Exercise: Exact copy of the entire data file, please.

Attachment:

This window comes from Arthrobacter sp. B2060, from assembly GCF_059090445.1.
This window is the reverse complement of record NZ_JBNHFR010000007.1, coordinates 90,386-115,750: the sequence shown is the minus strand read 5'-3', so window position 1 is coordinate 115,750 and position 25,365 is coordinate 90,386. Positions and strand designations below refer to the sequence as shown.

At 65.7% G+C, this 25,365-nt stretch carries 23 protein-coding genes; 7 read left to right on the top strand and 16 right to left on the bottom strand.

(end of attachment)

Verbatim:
This window comes from Arthrobacter sp. B2060, from assembly GCF_059090445.1.
This window is the reverse complement of record NZ_JBNHFR010000007.1, coordinates 90,386-115,750: the sequence shown is the minus strand read 5'-3', so window position 1 is coordinate 115,750 and position 25,365 is coordinate 90,386. Positions and strand designations below refer to the sequence as shown.

At 65.7% G+C, this 25,365-nt stretch carries 23 protein-coding genes; 7 read left to right on the top strand and 16 right to left on the bottom strand.